Mercantilism as Strategic Trade Policy: The Anglo-Dutch Rivalry for the East India Trade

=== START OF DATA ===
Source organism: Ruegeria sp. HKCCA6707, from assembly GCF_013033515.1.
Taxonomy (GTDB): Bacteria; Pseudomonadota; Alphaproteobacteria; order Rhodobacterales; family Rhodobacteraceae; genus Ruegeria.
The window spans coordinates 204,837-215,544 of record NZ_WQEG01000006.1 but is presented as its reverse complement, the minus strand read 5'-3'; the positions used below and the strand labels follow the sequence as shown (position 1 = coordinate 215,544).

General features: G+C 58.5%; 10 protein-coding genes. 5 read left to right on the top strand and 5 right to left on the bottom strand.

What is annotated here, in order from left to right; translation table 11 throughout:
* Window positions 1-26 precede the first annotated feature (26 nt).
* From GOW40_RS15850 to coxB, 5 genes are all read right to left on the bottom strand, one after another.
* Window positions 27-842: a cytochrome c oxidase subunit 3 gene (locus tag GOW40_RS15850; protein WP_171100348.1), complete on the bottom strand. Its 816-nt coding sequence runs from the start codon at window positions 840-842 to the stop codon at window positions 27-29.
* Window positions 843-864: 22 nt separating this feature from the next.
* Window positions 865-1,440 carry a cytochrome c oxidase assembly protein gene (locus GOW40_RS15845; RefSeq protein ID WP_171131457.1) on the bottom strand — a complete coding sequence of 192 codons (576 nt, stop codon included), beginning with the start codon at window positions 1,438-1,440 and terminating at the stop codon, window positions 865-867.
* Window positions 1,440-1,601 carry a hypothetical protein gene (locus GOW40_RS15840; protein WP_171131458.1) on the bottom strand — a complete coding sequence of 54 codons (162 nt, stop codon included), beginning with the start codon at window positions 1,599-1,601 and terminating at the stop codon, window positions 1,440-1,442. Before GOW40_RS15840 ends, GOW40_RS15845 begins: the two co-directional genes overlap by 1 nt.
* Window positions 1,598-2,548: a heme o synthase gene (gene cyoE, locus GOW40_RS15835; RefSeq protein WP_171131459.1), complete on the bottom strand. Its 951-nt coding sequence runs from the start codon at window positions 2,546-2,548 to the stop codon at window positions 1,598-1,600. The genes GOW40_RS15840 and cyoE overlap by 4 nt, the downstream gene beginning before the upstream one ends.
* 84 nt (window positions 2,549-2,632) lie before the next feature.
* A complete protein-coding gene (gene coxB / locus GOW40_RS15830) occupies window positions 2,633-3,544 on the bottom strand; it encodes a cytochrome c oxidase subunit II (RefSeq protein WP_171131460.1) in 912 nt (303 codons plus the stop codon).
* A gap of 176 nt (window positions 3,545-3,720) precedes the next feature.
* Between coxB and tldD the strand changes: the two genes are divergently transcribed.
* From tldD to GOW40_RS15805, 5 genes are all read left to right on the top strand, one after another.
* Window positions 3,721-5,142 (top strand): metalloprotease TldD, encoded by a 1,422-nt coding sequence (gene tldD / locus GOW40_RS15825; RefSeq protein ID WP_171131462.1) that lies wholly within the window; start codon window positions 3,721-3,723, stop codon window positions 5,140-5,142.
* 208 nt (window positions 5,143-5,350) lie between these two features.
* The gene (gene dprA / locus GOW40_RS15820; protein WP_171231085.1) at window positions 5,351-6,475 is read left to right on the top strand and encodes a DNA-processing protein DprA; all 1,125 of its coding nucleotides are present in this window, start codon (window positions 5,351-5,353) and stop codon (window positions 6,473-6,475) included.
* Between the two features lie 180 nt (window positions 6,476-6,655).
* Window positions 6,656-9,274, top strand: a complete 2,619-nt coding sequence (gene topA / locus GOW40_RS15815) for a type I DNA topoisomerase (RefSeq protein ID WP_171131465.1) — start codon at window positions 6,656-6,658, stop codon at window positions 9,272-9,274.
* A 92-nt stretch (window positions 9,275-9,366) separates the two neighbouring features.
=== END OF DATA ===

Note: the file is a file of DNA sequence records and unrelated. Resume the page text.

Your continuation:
This paper interprets seventeenth-century mercantilism, when international trade was conducted chiefly by state-chartered monopoly trading companies, in light of recent theories of strategic trade policy. The Anglo-Dutch rivalry for the East India trade illustrates a case in which the profit-shifting motive for strategic trade policies exists. Dutch supremacy in the early East India trade was facilitated by a managerial incentive scheme in the monopoly charter that enabled it to achieve a Stackelberg leadership position. Data from the East India trade around 1620 are used in a Cournot duopoly model to examine the possible effects of other policies. Copyright 1991 by University of Chicago Press.
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